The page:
General Motors and two car dealers settled US claims that they advertised numerous used vehicles without disclosing that certain cars offered for sale were subject to previously announced open recalls for safety issues.
General Motors, Jim Koons Management and Lithia Motors Inc. have agreed to settle separate Federal Trade Commission administrative complaint allegations that each touted how rigorously they inspect their cars, yet failed to disclose that some of the used cars they were selling were subject to unrepaired safety recalls. Jim Koons Management, which has 15 dealerships in the Mid-Atlantic region, and Oregon-based Lithia Motors Inc., which has more than 100 stores in the West and Midwest, are two of the nation’s largest used car dealers. “Companies touting the comprehensiveness of their vehicle inspections need to be straight with consumers about safety-related recalls, which can raise major safety concerns,” said Jessica Rich, the head of the FTC’s consumer protection unit. According to the FTC’s complaint, those cars subject to recalls had defects that can cause serious injury, including a key ignition switch defect that can affect engine power, power steering, braking and airbag deployment, problems in the body control module connection system that can affect braking, and chassis electronic module defects that can cause engine stalls.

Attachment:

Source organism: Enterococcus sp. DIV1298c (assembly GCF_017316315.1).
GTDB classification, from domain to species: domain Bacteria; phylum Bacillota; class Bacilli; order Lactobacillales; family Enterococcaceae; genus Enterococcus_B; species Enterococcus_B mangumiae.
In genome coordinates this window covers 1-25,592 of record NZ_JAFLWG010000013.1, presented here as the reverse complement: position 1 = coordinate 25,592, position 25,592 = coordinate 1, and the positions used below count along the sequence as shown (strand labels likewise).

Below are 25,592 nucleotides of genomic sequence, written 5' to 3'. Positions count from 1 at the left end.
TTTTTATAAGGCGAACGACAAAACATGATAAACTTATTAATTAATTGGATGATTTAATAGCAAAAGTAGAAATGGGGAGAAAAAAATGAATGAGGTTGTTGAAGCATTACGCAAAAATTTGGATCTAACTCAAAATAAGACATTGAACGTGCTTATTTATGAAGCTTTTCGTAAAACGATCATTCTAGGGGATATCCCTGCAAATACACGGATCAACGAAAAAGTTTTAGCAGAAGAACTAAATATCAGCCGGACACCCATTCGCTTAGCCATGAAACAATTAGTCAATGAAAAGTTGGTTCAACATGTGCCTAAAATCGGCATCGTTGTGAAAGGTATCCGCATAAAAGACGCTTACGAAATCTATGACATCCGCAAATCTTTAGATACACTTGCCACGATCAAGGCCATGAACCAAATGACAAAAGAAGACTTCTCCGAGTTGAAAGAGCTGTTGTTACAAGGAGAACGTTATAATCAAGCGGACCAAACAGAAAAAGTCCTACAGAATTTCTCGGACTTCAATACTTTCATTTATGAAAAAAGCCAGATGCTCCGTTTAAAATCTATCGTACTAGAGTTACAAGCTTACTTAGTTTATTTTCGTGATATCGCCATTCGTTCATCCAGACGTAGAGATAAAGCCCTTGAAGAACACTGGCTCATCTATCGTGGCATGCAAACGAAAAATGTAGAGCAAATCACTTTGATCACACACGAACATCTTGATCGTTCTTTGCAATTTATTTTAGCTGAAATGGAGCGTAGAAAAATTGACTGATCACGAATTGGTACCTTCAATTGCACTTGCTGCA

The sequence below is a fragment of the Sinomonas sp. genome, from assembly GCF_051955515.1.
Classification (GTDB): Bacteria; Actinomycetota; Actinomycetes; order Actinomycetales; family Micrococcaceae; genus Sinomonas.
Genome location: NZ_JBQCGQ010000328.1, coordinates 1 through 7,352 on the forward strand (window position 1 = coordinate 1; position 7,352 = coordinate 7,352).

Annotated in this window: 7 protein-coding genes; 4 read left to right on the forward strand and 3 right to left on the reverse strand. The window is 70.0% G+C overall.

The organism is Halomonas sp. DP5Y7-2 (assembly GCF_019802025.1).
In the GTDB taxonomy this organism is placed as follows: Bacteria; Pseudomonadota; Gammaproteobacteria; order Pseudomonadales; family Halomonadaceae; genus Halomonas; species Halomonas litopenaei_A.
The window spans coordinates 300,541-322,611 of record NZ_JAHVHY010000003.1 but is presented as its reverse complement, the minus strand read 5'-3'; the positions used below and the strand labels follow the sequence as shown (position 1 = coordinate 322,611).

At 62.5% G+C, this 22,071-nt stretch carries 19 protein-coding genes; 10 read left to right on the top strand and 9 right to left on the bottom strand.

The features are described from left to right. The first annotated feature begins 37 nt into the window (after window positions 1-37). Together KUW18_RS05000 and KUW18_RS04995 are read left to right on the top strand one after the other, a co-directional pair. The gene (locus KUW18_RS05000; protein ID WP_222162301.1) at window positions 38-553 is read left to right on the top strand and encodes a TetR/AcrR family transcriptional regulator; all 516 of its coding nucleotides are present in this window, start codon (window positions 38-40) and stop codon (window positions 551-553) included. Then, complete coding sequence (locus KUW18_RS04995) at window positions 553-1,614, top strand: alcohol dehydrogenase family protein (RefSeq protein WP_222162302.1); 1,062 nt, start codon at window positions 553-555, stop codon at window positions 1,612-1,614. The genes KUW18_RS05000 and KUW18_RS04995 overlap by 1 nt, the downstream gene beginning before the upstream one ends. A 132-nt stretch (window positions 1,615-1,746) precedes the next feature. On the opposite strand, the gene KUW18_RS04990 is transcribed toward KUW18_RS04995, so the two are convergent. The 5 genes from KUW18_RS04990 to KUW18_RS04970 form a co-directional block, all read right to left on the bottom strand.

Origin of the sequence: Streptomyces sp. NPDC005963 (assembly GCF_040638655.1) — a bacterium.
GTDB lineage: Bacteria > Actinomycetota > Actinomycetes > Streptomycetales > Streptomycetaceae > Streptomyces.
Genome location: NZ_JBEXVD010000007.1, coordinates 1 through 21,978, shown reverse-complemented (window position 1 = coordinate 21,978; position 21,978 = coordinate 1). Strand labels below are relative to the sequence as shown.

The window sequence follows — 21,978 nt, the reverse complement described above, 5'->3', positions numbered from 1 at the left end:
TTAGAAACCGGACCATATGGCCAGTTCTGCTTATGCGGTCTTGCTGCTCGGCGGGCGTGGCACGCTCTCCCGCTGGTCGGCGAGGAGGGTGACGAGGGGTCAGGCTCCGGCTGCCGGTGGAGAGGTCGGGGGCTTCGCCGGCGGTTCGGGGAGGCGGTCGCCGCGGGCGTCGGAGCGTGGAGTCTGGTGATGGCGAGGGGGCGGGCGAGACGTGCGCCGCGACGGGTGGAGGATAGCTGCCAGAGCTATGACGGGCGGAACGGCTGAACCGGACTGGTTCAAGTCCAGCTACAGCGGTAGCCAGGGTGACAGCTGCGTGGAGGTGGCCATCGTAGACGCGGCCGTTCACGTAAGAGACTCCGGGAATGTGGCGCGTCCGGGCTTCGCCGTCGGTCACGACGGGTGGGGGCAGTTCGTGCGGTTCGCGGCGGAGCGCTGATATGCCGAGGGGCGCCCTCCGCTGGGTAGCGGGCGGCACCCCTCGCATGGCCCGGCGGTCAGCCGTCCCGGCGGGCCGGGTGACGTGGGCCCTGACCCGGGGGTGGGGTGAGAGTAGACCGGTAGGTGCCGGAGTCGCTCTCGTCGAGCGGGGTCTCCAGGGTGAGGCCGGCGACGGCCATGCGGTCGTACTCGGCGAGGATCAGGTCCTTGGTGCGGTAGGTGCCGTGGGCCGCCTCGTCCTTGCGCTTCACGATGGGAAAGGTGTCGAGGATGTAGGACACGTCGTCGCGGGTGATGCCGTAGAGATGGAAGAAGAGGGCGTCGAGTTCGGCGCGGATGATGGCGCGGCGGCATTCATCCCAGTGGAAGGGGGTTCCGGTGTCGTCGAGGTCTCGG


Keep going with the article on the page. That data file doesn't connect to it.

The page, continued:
Under the settlement, which remains in effect for 20 years, Detroit-based GM and the dealers are prohibited from misrepresenting material facts about the safety of used cars they advertise. They must also inform customers that their vehicles may have an open recall. Although the settlement didn’t include monetary penalties, going forward on each violation of the FTC’s orders can result in a fine of up to 16,000 dollars.